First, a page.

For some people, the weight will have a greater influence on their purchasing decision than for others. That is to say, a day hiker may be much more content to carry a little extra weight in their hiking pants than a thru-hiker or a backpacker going on an extended trip of a week or more.

As a general rule, your hiking pants will be lighter if they are more suited to hot weather, such as a summer hiking pant option. As already mentioned, a significant factor in this is the material used. It makes sense that, in general, the material used in summer hiking pants will be thinner than a pair of hiking pants you would need to wear in winter. Now, I’m a little hesitant to say that because even in places with hot weather, the temperature can drop dramatically at night. An illustration of this would be a desert: really hot during the day, but much cooler at night (occasionally very cold). Similar to this, on a sunny winter day in some locations, it may be chilly in the shade but hot in the sun.

Weight shouldn’t be a major concern for the average day hiker, so you can choose whatever feels cozy to you. For a backpacker, it becomes an even more important consideration because you’ll probably want the most compact and effective option available.


Of course, each person will have a preferred size. Your hiking pants should, above all else, feel comfortable (of course). I believe that having good mobility in them is crucial, so having some bagginess is beneficial. On the other hand, you don’t want to take this too far.

You will undoubtedly need to have good knee and crotch mobility. You will be moving those areas the most and into the widest variety of positions when you hike over varied terrain, so you definitely want a little bit of freedom in movement. Some pants will have features like articulated knees and gusseted crotches, which are good to watch out for as they will offer more mobility and increased abrasion resistance.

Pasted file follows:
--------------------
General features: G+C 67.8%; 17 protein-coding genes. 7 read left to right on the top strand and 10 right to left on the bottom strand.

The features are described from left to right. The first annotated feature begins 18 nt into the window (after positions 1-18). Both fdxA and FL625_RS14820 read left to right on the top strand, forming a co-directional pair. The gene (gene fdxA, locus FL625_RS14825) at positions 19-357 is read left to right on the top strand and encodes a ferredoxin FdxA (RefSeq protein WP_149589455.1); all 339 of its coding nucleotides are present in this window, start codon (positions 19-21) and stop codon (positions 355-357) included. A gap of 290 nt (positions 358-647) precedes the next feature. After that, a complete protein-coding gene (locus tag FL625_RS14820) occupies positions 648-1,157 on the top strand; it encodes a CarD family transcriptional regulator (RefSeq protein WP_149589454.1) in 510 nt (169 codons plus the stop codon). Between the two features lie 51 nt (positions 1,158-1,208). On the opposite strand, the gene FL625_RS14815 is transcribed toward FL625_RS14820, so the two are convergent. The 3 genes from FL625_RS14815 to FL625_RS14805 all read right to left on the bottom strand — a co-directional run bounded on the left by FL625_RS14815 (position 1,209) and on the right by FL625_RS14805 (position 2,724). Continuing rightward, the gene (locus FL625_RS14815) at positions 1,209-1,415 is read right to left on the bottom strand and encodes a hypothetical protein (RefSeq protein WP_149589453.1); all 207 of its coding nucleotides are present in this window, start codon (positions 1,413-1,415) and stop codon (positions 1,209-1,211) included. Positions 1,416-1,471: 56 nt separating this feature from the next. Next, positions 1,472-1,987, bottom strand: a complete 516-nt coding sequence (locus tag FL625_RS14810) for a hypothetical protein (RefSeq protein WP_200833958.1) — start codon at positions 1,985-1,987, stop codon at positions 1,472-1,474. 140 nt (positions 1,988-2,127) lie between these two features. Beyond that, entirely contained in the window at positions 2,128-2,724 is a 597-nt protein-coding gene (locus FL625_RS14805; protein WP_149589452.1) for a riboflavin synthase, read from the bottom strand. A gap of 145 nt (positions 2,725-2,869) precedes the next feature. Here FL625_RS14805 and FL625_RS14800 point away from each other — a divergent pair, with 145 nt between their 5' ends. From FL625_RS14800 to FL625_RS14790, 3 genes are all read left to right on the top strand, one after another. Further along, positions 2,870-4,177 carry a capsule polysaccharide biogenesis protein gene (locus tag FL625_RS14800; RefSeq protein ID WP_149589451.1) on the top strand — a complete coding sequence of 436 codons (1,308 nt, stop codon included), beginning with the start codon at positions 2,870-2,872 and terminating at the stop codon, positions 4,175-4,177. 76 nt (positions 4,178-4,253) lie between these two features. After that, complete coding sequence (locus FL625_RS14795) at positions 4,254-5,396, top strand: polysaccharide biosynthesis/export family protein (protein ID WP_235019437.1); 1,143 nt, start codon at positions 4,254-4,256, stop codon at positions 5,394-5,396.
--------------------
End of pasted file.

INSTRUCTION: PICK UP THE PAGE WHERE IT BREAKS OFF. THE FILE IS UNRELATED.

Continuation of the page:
Summer hiking pants are typically a little bit baggier than winter hiking pants. This makes some sense because you need more ventilation in hotter weather. I always like my hiking pants to have a little bit of bagginess. However, I’ve discovered that some more contemporary hiking pants can be quite snug in terms of fit while still being very flexible in terms of movement. These pants use the same spandex combination as mentioned above.

In general, and this may be stating the obvious a little, but when it comes to sizing, aim for what feels comfortable to wear and pay extra attention to the knee and crotch areas. A little bit of bagginess can help the air circulate better during the hotter months of the year. But don’t go too far, as too much bagginess can be irritating. Think of flapping in strong winds.


You need breathable pants for hiking, just like for any other activity. This has a lot to do with the composition of the material in the preceding section. To allow your legs to breathe and for sweat to escape from your skin, your hiking pants must have some level of breathability.

While crucial, that only constitutes a portion of the process, and I believe that extra features like ventilation zips for speedy ventilation are fantastic additions. However, we’ll discuss that in more detail below. When your hiking pants are well-ventilated, they will dry out more quickly if they get wet. I can’t emphasize enough how crucial that is. Since your hiking pants will inevitably become wet, the sooner they can dry, the better.

Water Resistance / Waterproof

When it comes to hiking pants that are advertised as waterproof, I’m a little hesitant. In my opinion, your rain pants should be used to handle waterproof capability when hiking. For autumn and winter, having some water resistance on a pair of thicker hiking pants can be beneficial. Simply put, it means you don’t need to put your rain gear on for a light downpour.